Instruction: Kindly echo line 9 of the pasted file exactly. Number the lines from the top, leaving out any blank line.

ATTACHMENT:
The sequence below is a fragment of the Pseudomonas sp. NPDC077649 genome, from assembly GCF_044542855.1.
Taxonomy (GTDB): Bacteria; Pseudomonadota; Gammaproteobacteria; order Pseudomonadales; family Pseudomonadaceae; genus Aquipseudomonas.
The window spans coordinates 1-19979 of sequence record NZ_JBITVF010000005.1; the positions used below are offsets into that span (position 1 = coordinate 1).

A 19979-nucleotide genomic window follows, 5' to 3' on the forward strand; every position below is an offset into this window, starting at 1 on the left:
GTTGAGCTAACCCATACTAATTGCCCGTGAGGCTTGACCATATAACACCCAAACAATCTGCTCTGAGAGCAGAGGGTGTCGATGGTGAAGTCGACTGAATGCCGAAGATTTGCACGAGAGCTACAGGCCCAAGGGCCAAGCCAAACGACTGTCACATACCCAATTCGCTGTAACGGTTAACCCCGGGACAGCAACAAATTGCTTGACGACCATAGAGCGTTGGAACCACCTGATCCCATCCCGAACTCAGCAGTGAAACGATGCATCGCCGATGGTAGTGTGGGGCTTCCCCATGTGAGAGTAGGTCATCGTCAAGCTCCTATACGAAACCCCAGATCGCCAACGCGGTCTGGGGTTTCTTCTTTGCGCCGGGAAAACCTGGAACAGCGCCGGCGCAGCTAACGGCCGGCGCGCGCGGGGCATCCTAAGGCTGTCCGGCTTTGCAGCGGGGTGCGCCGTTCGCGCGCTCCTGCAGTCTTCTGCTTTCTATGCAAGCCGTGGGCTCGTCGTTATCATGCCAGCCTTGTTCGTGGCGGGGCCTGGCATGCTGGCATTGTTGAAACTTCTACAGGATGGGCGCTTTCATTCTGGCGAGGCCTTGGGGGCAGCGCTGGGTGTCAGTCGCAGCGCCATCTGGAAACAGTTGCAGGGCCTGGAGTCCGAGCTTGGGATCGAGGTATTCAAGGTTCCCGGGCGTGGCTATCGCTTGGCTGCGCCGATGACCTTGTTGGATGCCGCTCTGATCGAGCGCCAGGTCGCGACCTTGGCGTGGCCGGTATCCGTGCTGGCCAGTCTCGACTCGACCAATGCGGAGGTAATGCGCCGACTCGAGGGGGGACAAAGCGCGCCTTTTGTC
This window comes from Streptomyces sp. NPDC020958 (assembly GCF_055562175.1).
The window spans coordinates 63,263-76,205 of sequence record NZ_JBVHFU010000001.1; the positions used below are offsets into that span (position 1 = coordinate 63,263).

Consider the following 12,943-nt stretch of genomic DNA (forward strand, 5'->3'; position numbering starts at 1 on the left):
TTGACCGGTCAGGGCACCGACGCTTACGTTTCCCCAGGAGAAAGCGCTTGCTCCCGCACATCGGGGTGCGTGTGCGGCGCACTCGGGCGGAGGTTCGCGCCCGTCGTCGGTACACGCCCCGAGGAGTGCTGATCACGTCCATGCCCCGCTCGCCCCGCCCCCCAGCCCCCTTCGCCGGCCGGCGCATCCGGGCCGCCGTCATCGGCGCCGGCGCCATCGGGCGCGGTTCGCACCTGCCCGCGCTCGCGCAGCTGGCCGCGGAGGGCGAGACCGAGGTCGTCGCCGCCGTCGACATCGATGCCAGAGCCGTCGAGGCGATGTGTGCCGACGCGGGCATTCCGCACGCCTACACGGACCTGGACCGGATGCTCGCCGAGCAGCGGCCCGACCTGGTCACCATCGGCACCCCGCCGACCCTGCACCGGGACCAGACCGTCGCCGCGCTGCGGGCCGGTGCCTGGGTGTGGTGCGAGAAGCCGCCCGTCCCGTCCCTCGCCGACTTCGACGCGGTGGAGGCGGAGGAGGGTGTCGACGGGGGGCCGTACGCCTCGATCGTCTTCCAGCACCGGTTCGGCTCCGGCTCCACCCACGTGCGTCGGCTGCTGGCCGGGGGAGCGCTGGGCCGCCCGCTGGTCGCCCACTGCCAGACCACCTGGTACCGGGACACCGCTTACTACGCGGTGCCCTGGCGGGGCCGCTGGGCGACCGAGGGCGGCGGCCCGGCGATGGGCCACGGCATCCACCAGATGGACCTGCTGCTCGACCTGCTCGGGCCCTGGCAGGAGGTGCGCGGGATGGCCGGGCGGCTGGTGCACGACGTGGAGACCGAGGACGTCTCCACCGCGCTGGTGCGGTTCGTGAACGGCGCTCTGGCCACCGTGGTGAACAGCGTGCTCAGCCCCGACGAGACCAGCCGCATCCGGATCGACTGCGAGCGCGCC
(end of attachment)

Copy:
TTGACCGGTCAGGGCACCGACGCTTACGTTTCCCCAGGAGAAAGCGCTTGCTCCCGCACATCGGGGTGCGTGTGCGGCGCACTCGGGCGGAGGTTCGCGCCCGTCGTCGGTACACGCCCCGAGGAGTGCTGATCACGTCCATGCCCCGCTCGCCCCGCCCCCCAGCCCCCTTCGCCGGCCGGCGCATCCGGGCCGCCGTCATCGGCGCCGGCGCCATCGGGCGCGGTTCGCACCTGCCCGCGCTCGCGCAGCTGGCCGCGGAGGGCGAGACCGAGGTCGTCGCCGCCGTCGACATCGATGCCAGAGCCGTCGAGGCGATGTGTGCCGACGCGGGCATTCCGCACGCCTACACGGACCTGGACCGGATGCTCGCCGAGCAGCGGCCCGACCTGGTCACCATCGGCACCCCGCCGACCCTGCACCGGGACCAGACCGTCGCCGCGCTGCGGGCCGGTGCCTGGGTGTGGTGCGAGAAGCCGCCCGTCCCGTCCCTCGCCGACTTCGACGCGGTGGAGGCGGAGGAGGGTGTCGACGGGGGGCCGTACGCCTCGATCGTCTTCCAGCACCGGTTCGGCTCCGGCTCCACCCACGTGCGTCGGCTGCTGGCCGGGGGAGCGCTGGGCCGCCCGCTGGTCGCCCACTGCCAGACCACCTGGTACCGGGACACCGCTTACTACGCGGTGCCCTGGCGGGGCCGCTGGGCGACCGAGGGCGGCGGCCCGGCGATGGGCCACGGCATCCACCAGATGGACCTGCTGCTCGACCTGCTCGGGCCCTGGCAGGAGGTGCGCGGGATGGCCGGGCGGCTGGTGCACGACGTGGAGACCGAGGACGTCTCCACCGCGCTGGTGCGGTTCGTGAACGGCGCTCTGGCCACCGTGGTGAACAGCGTGCTCAGCCCCGACGAGACCAGCCGCATCCGGATCGACTGCGAGCGCGCC